The defense of the republic begins in the classroom. By Condoleezza Rice and Joel Klein.
The United States is an exceptional nation. As a people, we are not bound by blood, nationality, ethnicity, or religion. Instead, we are connected by the core belief that it does not matter where you came from; it matters only where you are going. This belief is what makes our country unique. It is also what makes education critically important, more so today than ever. While our political leanings may be different, our careers have taught us that education is inextricably linked to the strength of this country and our leadership in the international community.
Today, globalization and the technological sophistication of our economy are widening already troubling socioeconomic disparities, rewarding those who acquire the right skills and punishing brutally those who do not. Much is at stake.
It is not hyperbole to say that the state of education in our country is a challenge to our national security. Human capital has never been more important for success in our increasingly competitive world economy. Yet, although the United States invests more in education than almost any other developed nation, its students rank in the middle of the pack in reading and toward the bottom in math and science. On average, U.S. students have fallen behind peers in Korea, China, Poland, Canada, and New Zealand. This puts us on a trajectory toward massive failure.
Our schools simply must do better. It is essential, too, that we provide a base of knowledge for our students in order to produce citizens who can serve in the Foreign Service, the intelligence community, and the armed forces. The State Department is struggling to recruit enough foreign-language speakers, U.S. generals are cautioning that enlistees cannot read training manuals for sophisticated equipment, and a report from the XVIII Airborne Corps in Iraq found that out of 250 intelligence personnel, fewer than five had the “aptitude to put pieces together to form a conclusion.”
For the United States to maintain its role of military and diplomatic leadership, it needs highly qualified and capable men and women to conduct its foreign affairs. Knowledge of the world and of foreign languages is essential.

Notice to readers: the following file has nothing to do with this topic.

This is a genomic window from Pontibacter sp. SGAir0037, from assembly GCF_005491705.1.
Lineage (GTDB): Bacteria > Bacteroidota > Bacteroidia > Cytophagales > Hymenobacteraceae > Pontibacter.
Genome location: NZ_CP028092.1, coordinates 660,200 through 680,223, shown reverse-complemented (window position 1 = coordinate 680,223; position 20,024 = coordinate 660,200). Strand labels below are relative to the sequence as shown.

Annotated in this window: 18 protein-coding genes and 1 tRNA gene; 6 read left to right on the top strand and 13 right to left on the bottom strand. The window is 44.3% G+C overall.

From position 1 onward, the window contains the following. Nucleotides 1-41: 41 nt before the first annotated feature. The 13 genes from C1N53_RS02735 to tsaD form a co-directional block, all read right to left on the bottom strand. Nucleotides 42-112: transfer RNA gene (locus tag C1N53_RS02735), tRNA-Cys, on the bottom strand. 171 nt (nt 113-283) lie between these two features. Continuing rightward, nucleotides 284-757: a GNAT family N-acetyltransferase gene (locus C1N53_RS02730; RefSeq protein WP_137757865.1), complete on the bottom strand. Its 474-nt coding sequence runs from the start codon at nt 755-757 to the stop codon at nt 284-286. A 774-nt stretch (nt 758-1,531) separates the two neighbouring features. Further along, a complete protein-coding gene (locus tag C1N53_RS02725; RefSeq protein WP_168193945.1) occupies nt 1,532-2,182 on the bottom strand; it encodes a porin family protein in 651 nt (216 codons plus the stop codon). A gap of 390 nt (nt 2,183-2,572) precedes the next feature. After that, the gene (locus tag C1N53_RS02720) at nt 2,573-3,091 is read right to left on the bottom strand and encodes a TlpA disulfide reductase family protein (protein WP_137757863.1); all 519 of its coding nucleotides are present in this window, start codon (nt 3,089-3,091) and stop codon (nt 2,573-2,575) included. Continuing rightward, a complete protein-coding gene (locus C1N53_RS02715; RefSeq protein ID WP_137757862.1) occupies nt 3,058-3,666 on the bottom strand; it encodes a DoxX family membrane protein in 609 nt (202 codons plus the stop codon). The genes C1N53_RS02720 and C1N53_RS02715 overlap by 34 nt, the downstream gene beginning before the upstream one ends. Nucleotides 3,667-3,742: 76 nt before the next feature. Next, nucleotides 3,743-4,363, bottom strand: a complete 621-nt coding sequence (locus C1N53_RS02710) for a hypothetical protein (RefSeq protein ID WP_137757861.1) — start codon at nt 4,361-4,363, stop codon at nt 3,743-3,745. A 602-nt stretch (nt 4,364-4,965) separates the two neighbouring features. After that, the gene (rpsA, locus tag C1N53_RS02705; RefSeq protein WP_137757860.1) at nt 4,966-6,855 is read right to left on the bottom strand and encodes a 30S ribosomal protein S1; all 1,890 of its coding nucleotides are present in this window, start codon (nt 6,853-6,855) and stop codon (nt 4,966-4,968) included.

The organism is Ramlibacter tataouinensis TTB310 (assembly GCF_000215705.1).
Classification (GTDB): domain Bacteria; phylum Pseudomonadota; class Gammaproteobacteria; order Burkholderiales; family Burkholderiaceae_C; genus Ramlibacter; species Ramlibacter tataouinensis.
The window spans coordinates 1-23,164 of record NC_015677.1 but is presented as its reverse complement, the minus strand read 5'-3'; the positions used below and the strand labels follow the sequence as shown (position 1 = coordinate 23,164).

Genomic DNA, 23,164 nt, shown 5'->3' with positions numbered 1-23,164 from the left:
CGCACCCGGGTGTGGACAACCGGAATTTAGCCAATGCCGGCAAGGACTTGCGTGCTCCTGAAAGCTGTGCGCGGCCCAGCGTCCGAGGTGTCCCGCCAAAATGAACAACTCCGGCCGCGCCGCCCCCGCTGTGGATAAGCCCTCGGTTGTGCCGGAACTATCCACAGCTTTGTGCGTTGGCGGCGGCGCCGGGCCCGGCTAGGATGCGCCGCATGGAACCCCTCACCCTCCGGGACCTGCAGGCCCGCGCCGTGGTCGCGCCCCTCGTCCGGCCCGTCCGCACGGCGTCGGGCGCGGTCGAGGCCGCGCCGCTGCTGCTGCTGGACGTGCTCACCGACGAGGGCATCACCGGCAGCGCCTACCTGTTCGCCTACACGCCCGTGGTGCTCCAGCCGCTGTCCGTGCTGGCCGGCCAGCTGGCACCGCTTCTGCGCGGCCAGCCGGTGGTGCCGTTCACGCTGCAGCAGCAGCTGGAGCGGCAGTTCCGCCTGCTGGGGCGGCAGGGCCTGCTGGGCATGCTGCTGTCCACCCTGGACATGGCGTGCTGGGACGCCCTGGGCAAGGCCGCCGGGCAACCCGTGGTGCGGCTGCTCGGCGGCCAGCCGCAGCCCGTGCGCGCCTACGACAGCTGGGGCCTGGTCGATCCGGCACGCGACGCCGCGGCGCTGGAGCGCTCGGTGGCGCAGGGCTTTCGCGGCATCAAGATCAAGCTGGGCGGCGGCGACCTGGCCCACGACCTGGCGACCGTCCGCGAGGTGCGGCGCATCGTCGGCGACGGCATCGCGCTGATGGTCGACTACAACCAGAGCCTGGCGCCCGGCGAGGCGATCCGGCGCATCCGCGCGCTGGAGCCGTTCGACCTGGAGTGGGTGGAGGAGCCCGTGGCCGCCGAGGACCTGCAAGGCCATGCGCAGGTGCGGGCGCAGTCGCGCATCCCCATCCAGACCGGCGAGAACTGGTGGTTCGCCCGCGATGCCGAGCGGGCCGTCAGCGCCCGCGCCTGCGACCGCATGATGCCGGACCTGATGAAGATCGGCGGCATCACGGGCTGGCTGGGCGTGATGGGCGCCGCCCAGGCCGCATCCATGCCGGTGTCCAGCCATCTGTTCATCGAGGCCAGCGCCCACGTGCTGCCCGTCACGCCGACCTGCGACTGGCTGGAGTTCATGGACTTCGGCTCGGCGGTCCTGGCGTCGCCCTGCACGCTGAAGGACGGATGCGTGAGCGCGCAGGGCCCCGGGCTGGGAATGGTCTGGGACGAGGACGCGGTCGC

Finally, we must also foster a deeper understanding of America’s core institutions and values. Successfully educating our young people about our country, its governmental institutions and values—what is sometimes called “civics”—is crucial to our coherence as a population and for informed citizenry.
A year ago, we brought together leaders in education, politics, business, academia, and the armed forces and diplomatic communities to assess the nation’s educational challenges in the context of national security. We believe education is posing direct threats to our nation: to economic growth, to intellectual property and competitiveness, to the protection of U.S. physical safety, and to U.S. global awareness, unity, and cohesion.
Based on our consultations with these leaders, we offer three recommendations that build upon our core American strengths and the work already under way in schools, districts, and states across the nation. America must compete successfully globally, but reform must have a distinctly American character, tapping our creativity and capacity for innovation, and the power of competition. Our recommendations are as follows:
America’s greatest strengths stem from the freedom to innovate, create, compete, and succeed. Without a wide base of educated and capable citizens, our strengths will fade, and the United States will lose its capacity to lead in the international community.
We embarked on this project because we believe the crucial question for our generation is whether, on our watch, the American dream becomes the American memory. We hope and believe that if the country refocuses and reprioritizes, the American dream can be sustained for future generations.
Condoleezza Rice is the Thomas and Barbara Stephenson Senior Fellow on Public Policy at the Hoover Institution, the Denning Professor in Global Business and the Economy at the Graduate School of Business, and professor of political science at Stanford University.
From January 2005 to 2009, she served as the 66th secretary of state of the United States. Before serving as America’s chief diplomat, she served as assistant to the president for national security affairs (national security adviser) from January 2001 to 2005.
Her research papers are available at the Hoover Institution Archives.
Joel Klein served as chancellor of the New York City Department of Education, where he oversaw a system of more than 1,600 schools with 1.1 million students. He is CEO of the Education Division at News Corp. and a member of the Independent Task Force on U.S. Education Reform and National Security.
Reprinted by permission of CNN. © 2012 Cable News Network. All rights reserved.